Into Satan’s Cesspool

John and Risa roar through Satan’s Cesspool on their FIRST whitewater adventure

John Bell, of San Carlos, California, is into staying trim and fit through exercise. He’s big on mountain biking and kicking the soccer ball around.

But neither of those work the upper body. And using the machines at the gym or fitness center? “It’s boring,” says John. (And we agree!)

What drives John’s interest in exercise? “I need to be active because I love food!”

Entertaining Exercise

John had been on commercial whitewater rafting trips and realized he could enjoy the fun, excitement, and exercise of whitewater on his own in a kayak. “Whitewater kayaking is a great way to get exercise while being entertained, too,” says John. “Your obliques and your arms get worked while you’re having fun.”

With help from his girlfriend, Risa, John researched kayaks online and found that inflatable kayaks are easier to handle, more stable, and more forgiving than hard-hull kayaks. “Inflatables are easier to exit, too,” says John. No Eskimo rolls for John.

John considered the Sea Eagle 385ft FastTrack but chose the Eagle 380x Explorer kayak instead. He immediately took a test run in nearby San Francisco Bay. Next day John kayaked in a local lake and worked on his suntan. “Whitewater was next,” he says.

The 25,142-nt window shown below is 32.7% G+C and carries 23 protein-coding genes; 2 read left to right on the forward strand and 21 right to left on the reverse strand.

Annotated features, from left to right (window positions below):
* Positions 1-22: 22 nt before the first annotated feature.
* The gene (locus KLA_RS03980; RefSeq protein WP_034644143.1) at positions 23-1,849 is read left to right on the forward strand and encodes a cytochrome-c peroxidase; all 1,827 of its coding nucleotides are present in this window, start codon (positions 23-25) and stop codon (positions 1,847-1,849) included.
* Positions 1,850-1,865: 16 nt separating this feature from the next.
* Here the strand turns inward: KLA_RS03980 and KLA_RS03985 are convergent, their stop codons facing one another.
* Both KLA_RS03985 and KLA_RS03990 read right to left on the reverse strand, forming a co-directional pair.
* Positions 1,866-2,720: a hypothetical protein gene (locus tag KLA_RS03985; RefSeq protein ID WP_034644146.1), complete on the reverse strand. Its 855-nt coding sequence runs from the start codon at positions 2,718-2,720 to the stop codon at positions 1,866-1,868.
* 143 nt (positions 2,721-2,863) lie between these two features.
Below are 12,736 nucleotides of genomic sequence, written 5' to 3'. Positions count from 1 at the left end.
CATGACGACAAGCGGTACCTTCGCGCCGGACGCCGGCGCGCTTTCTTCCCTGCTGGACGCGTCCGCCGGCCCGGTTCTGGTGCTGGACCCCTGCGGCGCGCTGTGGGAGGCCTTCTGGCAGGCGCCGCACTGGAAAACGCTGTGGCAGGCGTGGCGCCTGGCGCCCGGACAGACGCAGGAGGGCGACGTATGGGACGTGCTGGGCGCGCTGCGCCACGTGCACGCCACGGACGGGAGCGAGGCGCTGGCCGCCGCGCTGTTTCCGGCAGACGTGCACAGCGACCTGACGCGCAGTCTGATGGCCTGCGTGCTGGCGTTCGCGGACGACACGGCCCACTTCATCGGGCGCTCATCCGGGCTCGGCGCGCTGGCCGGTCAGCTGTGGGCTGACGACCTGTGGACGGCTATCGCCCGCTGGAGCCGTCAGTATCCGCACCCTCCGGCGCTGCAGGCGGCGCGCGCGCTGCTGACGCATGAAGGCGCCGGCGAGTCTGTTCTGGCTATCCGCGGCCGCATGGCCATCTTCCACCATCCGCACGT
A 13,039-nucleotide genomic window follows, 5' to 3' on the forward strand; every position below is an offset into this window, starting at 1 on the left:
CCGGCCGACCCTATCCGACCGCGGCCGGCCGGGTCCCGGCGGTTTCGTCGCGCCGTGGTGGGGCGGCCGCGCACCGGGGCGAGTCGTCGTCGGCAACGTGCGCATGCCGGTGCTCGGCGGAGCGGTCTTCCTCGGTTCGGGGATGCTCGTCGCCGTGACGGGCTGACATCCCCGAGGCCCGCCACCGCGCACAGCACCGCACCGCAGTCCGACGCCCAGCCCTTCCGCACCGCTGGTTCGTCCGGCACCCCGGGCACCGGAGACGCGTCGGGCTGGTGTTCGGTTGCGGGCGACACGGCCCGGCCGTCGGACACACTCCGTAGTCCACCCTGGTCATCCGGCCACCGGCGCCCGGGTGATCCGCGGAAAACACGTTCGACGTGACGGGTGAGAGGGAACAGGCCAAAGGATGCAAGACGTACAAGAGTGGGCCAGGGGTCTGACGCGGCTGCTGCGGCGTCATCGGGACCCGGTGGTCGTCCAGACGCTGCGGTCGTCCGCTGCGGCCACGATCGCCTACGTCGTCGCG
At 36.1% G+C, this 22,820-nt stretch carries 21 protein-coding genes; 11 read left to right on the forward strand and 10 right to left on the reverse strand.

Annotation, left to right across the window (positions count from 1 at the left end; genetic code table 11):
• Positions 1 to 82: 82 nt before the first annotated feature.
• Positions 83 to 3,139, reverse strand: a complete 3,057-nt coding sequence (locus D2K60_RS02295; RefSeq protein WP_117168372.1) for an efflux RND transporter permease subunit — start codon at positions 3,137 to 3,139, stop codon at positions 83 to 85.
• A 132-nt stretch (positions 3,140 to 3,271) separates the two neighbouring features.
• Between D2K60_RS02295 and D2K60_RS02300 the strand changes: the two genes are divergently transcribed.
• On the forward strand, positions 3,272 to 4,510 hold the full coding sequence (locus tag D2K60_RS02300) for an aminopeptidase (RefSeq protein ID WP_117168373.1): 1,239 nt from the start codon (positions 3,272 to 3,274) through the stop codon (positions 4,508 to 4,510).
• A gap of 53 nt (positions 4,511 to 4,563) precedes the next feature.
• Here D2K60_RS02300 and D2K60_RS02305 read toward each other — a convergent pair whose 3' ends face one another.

Into Satan’s Cesspool

So with no kayaking experience, John and Risa soon found themselves roaring down Class III rapids in Satan’s Cesspool in the South Fork of the American River. “It was a blast,” he reports.

Following commercial rafting parties helped them find the best path through the rapids but they were left to chart their own course, too. “We definitely made some mistakes,” John says. “We bounced off rocks and went into some rapids in the wrong position. But the inflatable Sea Eagle is wide and forgiving.” Good thing!

John’s Advice for Other Newbies

John shares some advice for other first-time kayakers. He suggests getting in the right position as you enter rapids and is planning practice runs to hone his technique. He and Risa found that the heavier person should sit up front. And the person in the back seat can steer using the oar like a rudder.

His experience with commercial rafting lead him to an interesting comparison: 6-man rafting in Class IV rapids is comparable to 2-man kayaking in Class III rapids. He also found that wearing a helmet is simply a good idea. “Not so much because of the kayaking,” he says, but because, in the frenzy of shooting the rapids, you just might get a bonk on the head from your partner’s paddle.

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